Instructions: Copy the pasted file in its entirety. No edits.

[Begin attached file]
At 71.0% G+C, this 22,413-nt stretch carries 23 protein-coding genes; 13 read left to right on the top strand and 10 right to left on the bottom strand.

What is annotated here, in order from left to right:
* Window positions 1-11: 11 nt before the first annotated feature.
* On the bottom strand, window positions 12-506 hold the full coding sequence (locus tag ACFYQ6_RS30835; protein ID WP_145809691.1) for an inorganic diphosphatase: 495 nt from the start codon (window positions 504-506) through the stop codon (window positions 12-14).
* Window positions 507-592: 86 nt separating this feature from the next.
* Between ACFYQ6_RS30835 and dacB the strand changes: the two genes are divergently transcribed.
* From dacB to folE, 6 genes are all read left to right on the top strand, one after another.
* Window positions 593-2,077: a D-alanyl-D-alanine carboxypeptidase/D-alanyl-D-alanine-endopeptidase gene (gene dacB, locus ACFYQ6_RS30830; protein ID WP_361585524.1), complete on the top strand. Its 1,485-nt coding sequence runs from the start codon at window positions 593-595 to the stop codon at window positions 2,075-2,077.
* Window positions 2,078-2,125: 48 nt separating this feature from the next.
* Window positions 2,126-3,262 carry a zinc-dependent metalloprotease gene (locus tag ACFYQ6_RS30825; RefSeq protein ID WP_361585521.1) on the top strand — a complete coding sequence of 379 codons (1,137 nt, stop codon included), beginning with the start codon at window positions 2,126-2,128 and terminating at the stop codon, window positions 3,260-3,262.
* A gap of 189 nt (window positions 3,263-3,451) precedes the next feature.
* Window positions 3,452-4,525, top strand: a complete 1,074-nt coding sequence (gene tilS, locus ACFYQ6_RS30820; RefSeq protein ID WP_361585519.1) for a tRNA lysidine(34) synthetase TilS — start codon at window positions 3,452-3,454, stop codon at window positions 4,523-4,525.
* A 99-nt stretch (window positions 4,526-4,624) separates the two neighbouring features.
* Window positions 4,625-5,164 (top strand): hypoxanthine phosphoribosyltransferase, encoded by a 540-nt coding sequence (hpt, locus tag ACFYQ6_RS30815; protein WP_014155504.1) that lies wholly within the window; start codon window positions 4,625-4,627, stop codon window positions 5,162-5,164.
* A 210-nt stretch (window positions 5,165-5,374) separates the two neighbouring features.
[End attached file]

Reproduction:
At 71.0% G+C, this 22,413-nt stretch carries 23 protein-coding genes; 13 read left to right on the top strand and 10 right to left on the bottom strand.

What is annotated here, in order from left to right:
* Window positions 1-11: 11 nt before the first annotated feature.
* On the bottom strand, window positions 12-506 hold the full coding sequence (locus tag ACFYQ6_RS30835; protein ID WP_145809691.1) for an inorganic diphosphatase: 495 nt from the start codon (window positions 504-506) through the stop codon (window positions 12-14).
* Window positions 507-592: 86 nt separating this feature from the next.
* Between ACFYQ6_RS30835 and dacB the strand changes: the two genes are divergently transcribed.
* From dacB to folE, 6 genes are all read left to right on the top strand, one after another.
* Window positions 593-2,077: a D-alanyl-D-alanine carboxypeptidase/D-alanyl-D-alanine-endopeptidase gene (gene dacB, locus ACFYQ6_RS30830; protein ID WP_361585524.1), complete on the top strand. Its 1,485-nt coding sequence runs from the start codon at window positions 593-595 to the stop codon at window positions 2,075-2,077.
* Window positions 2,078-2,125: 48 nt separating this feature from the next.
* Window positions 2,126-3,262 carry a zinc-dependent metalloprotease gene (locus tag ACFYQ6_RS30825; RefSeq protein ID WP_361585521.1) on the top strand — a complete coding sequence of 379 codons (1,137 nt, stop codon included), beginning with the start codon at window positions 2,126-2,128 and terminating at the stop codon, window positions 3,260-3,262.
* A gap of 189 nt (window positions 3,263-3,451) precedes the next feature.
* Window positions 3,452-4,525, top strand: a complete 1,074-nt coding sequence (gene tilS, locus ACFYQ6_RS30820; RefSeq protein ID WP_361585519.1) for a tRNA lysidine(34) synthetase TilS — start codon at window positions 3,452-3,454, stop codon at window positions 4,523-4,525.
* A 99-nt stretch (window positions 4,526-4,624) separates the two neighbouring features.
* Window positions 4,625-5,164 (top strand): hypoxanthine phosphoribosyltransferase, encoded by a 540-nt coding sequence (hpt, locus tag ACFYQ6_RS30815; protein WP_014155504.1) that lies wholly within the window; start codon window positions 4,625-4,627, stop codon window positions 5,162-5,164.
* A 210-nt stretch (window positions 5,165-5,374) separates the two neighbouring features.